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Global Interaction and Exchange

The global interaction and exchange field (GIE) engages topics that transcend nations, regions, and single civilizations.

Global Interaction and Exchange

By disciplinary convention, most of the history department’s graduate fields are defined by region and geography. In 2010 the department introduced the GIE field in order to enhance the graduate program’s curriculum and to foster a collaborative learning environment for graduate students whose research interests span beyond the traditional frameworks of nation and region. A number of our faculty conduct research, publish works and teach courses that investigate processes that cross boundaries and seek to make connections between and across far-flung locales.  

The GIE curriculum is flexible by design. It seeks to accommodate the differences in scope and method appropriate to global, transregional, and/or comparative scholarship while providing the depth of study to demonstrate expertise both within and beyond traditional national/geographic fields. At the same time, the GIE curriculum requires specific seminars that train students in the major works, methodologies, and theories related to transnational, transregional, global, comparative, international, borderlands and transoceanic approaches.

Faculty and graduate students at Maryland are actively engaged in this scholarship with particular expertise in the study of: empire and colonialism, cultural and intellectual flows, gender and sexuality, religion, labor and capitalism, political economy, migration, medicine, disease and public health, race, the African diaspora, Atlantic history, slavery, technology, science and the environment, and the global presence of the United States.

Students in GIE find a vibrant intellectual community not only in the department, but also through programs and seminars supported by the Center for Global Migration Studies, the Latin American Studies Center, the Graduate School Field Committee in Film Studies, the Potomac Center for the Study of Modernity, and the Middle East Studies Program. Faculty and graduate students regularly attend the Tepoztlán Institute for the Transnational History of the Americas, an annual gathering in Mexico dedicated to transnational studies.

Graduate Program

The Global Interaction and Exchange Program (GIE) draws on our faculty’s wide-ranging interests and interconnections to offer a coherent program in transnational, comparative, and international historical work.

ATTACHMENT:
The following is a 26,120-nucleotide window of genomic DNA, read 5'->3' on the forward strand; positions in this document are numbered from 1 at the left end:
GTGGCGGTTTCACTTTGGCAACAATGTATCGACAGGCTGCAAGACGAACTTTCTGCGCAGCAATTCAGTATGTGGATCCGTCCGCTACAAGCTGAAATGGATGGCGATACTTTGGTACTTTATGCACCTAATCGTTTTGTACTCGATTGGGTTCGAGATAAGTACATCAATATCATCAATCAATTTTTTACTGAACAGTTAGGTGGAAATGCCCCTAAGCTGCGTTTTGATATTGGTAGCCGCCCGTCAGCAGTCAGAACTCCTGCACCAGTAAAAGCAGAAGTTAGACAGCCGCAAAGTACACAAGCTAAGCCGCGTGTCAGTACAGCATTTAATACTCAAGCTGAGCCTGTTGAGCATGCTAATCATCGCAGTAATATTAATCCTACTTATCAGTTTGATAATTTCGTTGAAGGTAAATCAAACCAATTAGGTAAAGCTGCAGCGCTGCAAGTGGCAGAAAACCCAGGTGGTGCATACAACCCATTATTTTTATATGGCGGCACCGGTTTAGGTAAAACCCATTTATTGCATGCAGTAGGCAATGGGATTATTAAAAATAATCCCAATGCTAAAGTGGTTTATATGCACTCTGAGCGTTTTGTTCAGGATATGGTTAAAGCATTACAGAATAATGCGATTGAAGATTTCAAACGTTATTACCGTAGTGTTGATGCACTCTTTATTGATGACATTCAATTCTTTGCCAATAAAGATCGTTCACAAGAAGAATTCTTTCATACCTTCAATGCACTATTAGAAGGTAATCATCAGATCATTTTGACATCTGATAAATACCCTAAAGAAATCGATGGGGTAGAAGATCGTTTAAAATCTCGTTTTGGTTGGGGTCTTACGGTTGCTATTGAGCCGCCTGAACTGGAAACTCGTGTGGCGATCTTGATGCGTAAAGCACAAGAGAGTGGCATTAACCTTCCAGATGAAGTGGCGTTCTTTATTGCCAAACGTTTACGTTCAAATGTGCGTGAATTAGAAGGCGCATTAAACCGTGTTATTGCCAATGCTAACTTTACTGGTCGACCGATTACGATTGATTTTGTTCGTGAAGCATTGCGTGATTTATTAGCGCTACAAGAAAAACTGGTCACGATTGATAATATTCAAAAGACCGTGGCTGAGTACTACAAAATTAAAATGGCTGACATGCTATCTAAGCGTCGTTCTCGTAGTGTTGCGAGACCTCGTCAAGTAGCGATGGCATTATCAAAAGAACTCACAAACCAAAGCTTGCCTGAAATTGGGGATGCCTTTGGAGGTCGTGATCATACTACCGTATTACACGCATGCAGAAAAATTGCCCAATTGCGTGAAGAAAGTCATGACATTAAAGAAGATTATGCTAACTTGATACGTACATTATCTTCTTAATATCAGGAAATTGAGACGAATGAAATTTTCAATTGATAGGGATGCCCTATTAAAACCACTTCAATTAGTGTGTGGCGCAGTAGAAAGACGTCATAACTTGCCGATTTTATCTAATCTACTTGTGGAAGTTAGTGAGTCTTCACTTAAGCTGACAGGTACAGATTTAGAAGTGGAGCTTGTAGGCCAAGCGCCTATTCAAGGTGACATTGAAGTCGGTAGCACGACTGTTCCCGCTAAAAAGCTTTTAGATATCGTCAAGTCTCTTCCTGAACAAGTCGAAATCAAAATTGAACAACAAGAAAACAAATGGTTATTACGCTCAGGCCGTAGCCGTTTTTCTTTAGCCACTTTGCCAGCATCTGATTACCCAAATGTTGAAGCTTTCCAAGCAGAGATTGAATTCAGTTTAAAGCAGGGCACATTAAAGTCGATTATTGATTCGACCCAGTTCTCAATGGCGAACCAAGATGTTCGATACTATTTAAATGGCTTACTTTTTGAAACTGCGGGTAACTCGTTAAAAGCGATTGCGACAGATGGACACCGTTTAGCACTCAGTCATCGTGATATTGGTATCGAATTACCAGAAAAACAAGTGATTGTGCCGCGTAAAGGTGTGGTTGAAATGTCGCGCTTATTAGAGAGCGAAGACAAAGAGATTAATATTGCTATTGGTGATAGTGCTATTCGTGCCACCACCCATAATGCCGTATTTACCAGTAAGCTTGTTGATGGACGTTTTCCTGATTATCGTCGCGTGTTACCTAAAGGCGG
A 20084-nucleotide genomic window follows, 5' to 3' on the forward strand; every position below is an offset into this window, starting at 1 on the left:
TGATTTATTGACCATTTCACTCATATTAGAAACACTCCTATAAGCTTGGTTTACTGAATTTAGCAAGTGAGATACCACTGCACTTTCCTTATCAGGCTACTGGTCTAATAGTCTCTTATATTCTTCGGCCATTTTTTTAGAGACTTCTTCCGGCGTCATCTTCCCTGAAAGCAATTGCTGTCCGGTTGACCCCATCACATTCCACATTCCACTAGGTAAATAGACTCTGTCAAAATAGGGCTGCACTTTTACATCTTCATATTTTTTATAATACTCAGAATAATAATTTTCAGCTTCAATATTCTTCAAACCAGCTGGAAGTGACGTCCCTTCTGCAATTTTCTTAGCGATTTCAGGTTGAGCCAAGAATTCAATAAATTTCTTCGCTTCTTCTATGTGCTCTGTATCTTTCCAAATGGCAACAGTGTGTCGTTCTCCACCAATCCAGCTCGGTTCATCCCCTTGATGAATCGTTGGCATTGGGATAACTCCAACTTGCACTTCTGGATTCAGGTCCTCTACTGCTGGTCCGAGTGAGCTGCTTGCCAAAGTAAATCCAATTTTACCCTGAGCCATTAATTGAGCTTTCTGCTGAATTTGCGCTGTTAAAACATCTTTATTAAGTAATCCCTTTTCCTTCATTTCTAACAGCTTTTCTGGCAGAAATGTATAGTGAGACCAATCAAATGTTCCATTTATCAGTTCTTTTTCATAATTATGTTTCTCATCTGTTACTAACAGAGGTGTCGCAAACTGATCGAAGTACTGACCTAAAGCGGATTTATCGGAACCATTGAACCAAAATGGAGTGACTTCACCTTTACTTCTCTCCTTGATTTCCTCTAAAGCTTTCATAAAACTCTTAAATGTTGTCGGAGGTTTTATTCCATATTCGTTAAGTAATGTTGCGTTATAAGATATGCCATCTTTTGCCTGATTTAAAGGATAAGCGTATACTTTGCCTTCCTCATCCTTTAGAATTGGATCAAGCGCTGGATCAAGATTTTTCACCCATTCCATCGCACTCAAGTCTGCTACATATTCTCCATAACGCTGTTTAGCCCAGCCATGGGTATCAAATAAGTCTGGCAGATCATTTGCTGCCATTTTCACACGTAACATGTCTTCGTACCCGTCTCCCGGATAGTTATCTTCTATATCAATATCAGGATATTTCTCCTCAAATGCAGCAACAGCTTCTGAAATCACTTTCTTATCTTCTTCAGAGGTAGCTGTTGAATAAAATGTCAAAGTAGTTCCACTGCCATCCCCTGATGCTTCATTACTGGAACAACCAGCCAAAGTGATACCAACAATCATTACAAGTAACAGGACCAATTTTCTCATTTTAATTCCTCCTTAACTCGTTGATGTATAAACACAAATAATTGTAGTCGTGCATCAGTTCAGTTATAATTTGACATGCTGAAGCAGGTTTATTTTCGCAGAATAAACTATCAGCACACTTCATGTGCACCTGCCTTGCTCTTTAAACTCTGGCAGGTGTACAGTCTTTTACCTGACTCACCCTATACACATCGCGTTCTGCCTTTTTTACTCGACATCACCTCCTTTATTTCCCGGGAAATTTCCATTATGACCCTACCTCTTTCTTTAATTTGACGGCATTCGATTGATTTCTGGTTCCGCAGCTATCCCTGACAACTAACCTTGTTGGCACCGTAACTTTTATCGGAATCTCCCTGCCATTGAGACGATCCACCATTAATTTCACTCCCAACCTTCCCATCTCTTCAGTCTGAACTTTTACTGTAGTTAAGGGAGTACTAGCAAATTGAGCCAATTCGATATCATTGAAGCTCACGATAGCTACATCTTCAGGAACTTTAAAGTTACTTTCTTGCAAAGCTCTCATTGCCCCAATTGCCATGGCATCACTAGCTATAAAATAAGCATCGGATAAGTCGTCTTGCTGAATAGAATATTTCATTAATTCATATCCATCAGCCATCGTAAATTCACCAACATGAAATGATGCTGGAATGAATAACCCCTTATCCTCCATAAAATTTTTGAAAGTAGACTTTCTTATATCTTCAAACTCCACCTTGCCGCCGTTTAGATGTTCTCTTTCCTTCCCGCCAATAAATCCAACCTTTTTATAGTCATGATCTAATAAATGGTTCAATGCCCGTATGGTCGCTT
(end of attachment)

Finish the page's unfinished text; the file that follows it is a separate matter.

M.A. Program

All M.A. students who concentrate in Global Interaction and Exchange (GIE) must do at least 18 credits in that field. 

The GIE concentration can be structured in one of the following three ways:

A. Two national/regional fields (9 credits each). Examples include Middle East and Africa, US and China, Middle East and Europe.

B. One transregional geographic field (18 credits): Examples include Early Modern Atlantic World; Modern Mediterranean Lands.

C. One of the following:

  1. One national/regional field (9 credits) + one transregional thematic field (9 credits). Examples include US and Global Labor, Latin America and global Environmental History; Early Modern Europe and Empire/Colonialism.
  2. One national/regional field (9 credits) + one transregional geographic field (9 credits). Examples include US and Early Modern Atlantic World, Modern Europe and Modern Mediterranean Lands.
  3. One transregional geographic field (9 credits) + one transregional thematic field (9 credits). Examples include Early Modern Atlantic World and Gender and Sexuality, The Americas and Labor.

Students may petition for further flexibility in their programs.

For a list of all GIE national/regional, transregional thematic fields, and transregional geographic fields, see below after the description of the Ph.D. program.

Like all M.A. students, students concentrating in GIE must do 30 credits in history.  As part of those 30 credits, they must take HIST 601 (Historical Theory), a General Seminar (in their case, HIST 608, Global Interaction and Exchange), and either one or two research seminars depending on whether they pursue the thesis or non-thesis option.  The research seminars are part of the 18 credits in their GIE concentration.  Students pursuing the "Degree by Thesis Option" will take one research seminar and 6 credits of MA thesis research (HIST 799), generally over two semesters.  Students pursuing the “Degree by Examination option” will do two research seminars and then take an MA comprehensive examination in their final semester of study.

Ph.D. Program

All Ph.D. students must do 18 credits as part of a “General Field” in Global Interaction and Exchange (GIE).  The general field can be structured in one of the following three ways:

A. Two national/regional fields (9 credits each). Examples include Middle East and Africa, US and China, Middle East and Europe.

B. One transregional geographic field (18 credits): Examples include Early Modern Atlantic World; Modern Mediterranean Lands.

C. One of the following:

  1. One national/regional field (9 credits) + one transregional thematic field (9 credits). Examples include US and Global Labor, Latin America and global Environmental History; Early Modern Europe and Empire/Colonialism.
  2. One national/regional field (9 credits) + one transregional geographic field (9 credits). Examples include US and Early Modern Atlantic World, Modern Europe and Modern Mediterranean Lands.
  3. One transregional geographic field (9 credits) + one transregional thematic field (9 credits). Examples include Early Modern Atlantic World and Gender and Sexuality, The Americas and Labor.